“Warrior Giving Wednesday is when we collect essential items, things that every family or person would need, but it’s something that you cannot get with food assistance or with any other type of assistance through the government,” she said. “Some of those things that we don’t think about everyday as we use, but they are needed.”

Ellis said the event offers a different category of items each month, such as cleaning supplies or paper products.

“We have a month when we give away cleaning supplies, so just to be able to clean your house and feel like it’s actually clean, if you price cleaning products, they are expensive,” she said. “Another month we may have paper products, toilet paper, paper towels, tissues, or napkins. Just imagine if you didn’t have any toilet paper in your house and you didn’t have money to go get it.”

Ellis said Warrior Giving Wednesday is a great way for students to get volunteer hours within Norwalk.

“If anyone would want to try and help collect for Warrior Giving Wednesday, you would be able to count those hours,” she said. “That would be a huge help because it’s getting the word out and getting people excited about it.”

In addition, Ellis said this opportunity makes helping out easy.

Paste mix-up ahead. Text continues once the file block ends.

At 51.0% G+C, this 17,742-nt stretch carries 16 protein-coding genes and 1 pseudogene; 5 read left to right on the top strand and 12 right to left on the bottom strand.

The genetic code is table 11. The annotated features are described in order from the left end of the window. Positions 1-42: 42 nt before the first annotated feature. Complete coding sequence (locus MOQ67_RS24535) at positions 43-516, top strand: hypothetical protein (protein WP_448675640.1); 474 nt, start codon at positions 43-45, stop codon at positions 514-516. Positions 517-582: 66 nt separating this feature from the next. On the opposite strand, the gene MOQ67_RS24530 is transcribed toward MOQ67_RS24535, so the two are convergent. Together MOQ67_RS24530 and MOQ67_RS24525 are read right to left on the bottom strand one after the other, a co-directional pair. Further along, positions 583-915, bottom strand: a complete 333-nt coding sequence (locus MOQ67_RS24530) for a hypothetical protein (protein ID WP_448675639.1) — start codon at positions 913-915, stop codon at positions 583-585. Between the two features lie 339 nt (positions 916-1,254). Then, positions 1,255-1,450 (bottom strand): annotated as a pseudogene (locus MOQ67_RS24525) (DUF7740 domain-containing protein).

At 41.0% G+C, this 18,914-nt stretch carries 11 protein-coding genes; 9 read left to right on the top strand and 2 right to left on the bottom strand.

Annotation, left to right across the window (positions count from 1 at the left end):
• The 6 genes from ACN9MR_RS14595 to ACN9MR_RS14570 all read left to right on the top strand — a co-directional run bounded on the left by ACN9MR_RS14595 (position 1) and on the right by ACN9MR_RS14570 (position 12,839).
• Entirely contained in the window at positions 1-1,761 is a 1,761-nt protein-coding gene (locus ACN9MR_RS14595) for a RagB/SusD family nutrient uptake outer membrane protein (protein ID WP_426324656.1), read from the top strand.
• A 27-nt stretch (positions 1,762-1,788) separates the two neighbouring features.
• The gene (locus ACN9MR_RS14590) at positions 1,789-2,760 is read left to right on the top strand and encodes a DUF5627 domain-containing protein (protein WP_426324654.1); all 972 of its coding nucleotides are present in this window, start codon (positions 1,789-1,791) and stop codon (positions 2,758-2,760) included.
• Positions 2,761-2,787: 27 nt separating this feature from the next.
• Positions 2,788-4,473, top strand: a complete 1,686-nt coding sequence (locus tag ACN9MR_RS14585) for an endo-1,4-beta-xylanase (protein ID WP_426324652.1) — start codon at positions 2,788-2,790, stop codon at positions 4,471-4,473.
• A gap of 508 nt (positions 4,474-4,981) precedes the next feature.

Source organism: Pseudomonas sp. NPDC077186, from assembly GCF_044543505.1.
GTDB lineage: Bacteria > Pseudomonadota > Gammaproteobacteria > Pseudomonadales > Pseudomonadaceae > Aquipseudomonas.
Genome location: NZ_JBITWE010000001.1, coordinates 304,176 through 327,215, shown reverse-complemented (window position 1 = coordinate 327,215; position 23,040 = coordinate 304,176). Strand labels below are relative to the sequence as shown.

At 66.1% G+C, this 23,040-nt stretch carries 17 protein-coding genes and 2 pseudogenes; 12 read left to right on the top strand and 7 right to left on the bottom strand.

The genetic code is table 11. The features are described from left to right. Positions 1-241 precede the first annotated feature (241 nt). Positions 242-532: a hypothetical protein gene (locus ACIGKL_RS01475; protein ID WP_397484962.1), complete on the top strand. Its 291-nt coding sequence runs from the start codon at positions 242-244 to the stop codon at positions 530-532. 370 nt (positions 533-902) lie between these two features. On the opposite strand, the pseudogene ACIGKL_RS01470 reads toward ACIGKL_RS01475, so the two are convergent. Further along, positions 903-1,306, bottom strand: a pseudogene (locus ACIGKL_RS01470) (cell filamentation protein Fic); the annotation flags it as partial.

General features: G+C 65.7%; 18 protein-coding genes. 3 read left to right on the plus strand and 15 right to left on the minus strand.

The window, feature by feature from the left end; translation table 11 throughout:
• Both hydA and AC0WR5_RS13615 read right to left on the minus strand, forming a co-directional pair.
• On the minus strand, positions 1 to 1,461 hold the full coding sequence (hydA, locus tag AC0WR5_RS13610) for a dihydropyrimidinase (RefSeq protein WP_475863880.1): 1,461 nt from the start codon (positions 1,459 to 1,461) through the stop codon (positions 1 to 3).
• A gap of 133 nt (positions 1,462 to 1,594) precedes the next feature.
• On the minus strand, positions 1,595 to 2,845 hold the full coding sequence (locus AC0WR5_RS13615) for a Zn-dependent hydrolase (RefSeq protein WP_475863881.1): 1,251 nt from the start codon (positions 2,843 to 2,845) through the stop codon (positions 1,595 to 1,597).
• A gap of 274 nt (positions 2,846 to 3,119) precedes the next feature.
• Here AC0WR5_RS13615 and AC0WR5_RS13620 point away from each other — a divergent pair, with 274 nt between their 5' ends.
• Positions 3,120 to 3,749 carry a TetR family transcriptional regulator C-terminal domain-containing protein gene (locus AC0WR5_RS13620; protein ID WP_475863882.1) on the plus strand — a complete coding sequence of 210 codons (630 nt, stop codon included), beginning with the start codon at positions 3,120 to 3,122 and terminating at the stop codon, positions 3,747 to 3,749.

“We have volunteer times for the donation drop-off time, that would be from 3:30-5:30, and that time requires going out to the car and greeting them and thanking them for their donation, grabbing it and logging it so we know how much we have,” she said. 

Correlating to Warrior Giving Wednesday, Ellis said the Ministerial Association works to put on the mobile food pantry.

“For the mobile food pantry, typically we would say mostly for the cleanup at 6:30 to help to put the tables up, help to pack up,” she said. “The cleanup would definitely be helpful, everyone is always tired by 6:30, and it would only be an hour, so not a big time commitment.”

Ellis said if students are in need of food assistance themselves, the high school recently started a food pantry within the school.

“It’s really open to anyone,” she said. “The student will need to contact their counselor, and the counselor will have the paperwork that needs to be filled out. As soon as they bring it back to their counselor, and throughout the day it will get bagged and ready, and they can pick it up.”